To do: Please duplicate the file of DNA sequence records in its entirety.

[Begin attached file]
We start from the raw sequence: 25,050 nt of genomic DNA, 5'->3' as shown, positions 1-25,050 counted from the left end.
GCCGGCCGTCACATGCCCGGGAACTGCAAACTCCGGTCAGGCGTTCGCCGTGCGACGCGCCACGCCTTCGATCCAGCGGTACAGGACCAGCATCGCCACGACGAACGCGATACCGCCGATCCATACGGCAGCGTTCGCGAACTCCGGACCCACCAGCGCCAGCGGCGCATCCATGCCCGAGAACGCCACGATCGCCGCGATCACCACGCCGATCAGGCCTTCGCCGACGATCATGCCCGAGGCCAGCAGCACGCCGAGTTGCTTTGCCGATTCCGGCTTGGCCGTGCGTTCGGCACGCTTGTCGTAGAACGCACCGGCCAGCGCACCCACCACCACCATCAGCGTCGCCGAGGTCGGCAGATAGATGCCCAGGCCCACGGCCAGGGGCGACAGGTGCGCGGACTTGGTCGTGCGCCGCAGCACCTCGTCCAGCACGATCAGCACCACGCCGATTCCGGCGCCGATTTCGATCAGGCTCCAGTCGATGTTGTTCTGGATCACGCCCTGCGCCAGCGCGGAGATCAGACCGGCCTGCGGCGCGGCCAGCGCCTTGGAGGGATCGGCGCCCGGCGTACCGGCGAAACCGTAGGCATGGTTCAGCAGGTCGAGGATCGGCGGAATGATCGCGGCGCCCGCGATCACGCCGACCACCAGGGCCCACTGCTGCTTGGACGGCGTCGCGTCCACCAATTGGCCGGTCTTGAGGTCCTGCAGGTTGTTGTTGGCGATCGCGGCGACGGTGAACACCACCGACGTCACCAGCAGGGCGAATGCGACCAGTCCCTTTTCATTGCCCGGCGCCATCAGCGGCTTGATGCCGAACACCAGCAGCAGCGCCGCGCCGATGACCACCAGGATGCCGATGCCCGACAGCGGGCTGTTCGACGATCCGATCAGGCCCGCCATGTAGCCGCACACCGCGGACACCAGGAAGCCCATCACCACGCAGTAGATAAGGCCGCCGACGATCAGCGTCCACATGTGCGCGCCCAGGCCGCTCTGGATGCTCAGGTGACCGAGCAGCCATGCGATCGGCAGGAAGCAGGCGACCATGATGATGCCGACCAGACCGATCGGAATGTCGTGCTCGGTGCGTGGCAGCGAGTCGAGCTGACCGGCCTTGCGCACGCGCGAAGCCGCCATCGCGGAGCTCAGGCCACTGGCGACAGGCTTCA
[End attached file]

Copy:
We start from the raw sequence: 25,050 nt of genomic DNA, 5'->3' as shown, positions 1-25,050 counted from the left end.
GCCGGCCGTCACATGCCCGGGAACTGCAAACTCCGGTCAGGCGTTCGCCGTGCGACGCGCCACGCCTTCGATCCAGCGGTACAGGACCAGCATCGCCACGACGAACGCGATACCGCCGATCCATACGGCAGCGTTCGCGAACTCCGGACCCACCAGCGCCAGCGGCGCATCCATGCCCGAGAACGCCACGATCGCCGCGATCACCACGCCGATCAGGCCTTCGCCGACGATCATGCCCGAGGCCAGCAGCACGCCGAGTTGCTTTGCCGATTCCGGCTTGGCCGTGCGTTCGGCACGCTTGTCGTAGAACGCACCGGCCAGCGCACCCACCACCACCATCAGCGTCGCCGAGGTCGGCAGATAGATGCCCAGGCCCACGGCCAGGGGCGACAGGTGCGCGGACTTGGTCGTGCGCCGCAGCACCTCGTCCAGCACGATCAGCACCACGCCGATTCCGGCGCCGATTTCGATCAGGCTCCAGTCGATGTTGTTCTGGATCACGCCCTGCGCCAGCGCGGAGATCAGACCGGCCTGCGGCGCGGCCAGCGCCTTGGAGGGATCGGCGCCCGGCGTACCGGCGAAACCGTAGGCATGGTTCAGCAGGTCGAGGATCGGCGGAATGATCGCGGCGCCCGCGATCACGCCGACCACCAGGGCCCACTGCTGCTTGGACGGCGTCGCGTCCACCAATTGGCCGGTCTTGAGGTCCTGCAGGTTGTTGTTGGCGATCGCGGCGACGGTGAACACCACCGACGTCACCAGCAGGGCGAATGCGACCAGTCCCTTTTCATTGCCCGGCGCCATCAGCGGCTTGATGCCGAACACCAGCAGCAGCGCCGCGCCGATGACCACCAGGATGCCGATGCCCGACAGCGGGCTGTTCGACGATCCGATCAGGCCCGCCATGTAGCCGCACACCGCGGACACCAGGAAGCCCATCACCACGCAGTAGATAAGGCCGCCGACGATCAGCGTCCACATGTGCGCGCCCAGGCCGCTCTGGATGCTCAGGTGACCGAGCAGCCATGCGATCGGCAGGAAGCAGGCGACCATGATGATGCCGACCAGACCGATCGGAATGTCGTGCTCGGTGCGTGGCAGCGAGTCGAGCTGACCGGCCTTGCGCACGCGCGAAGCCGCCATCGCGGAGCTCAGGCCACTGGCGACAGGCTTCA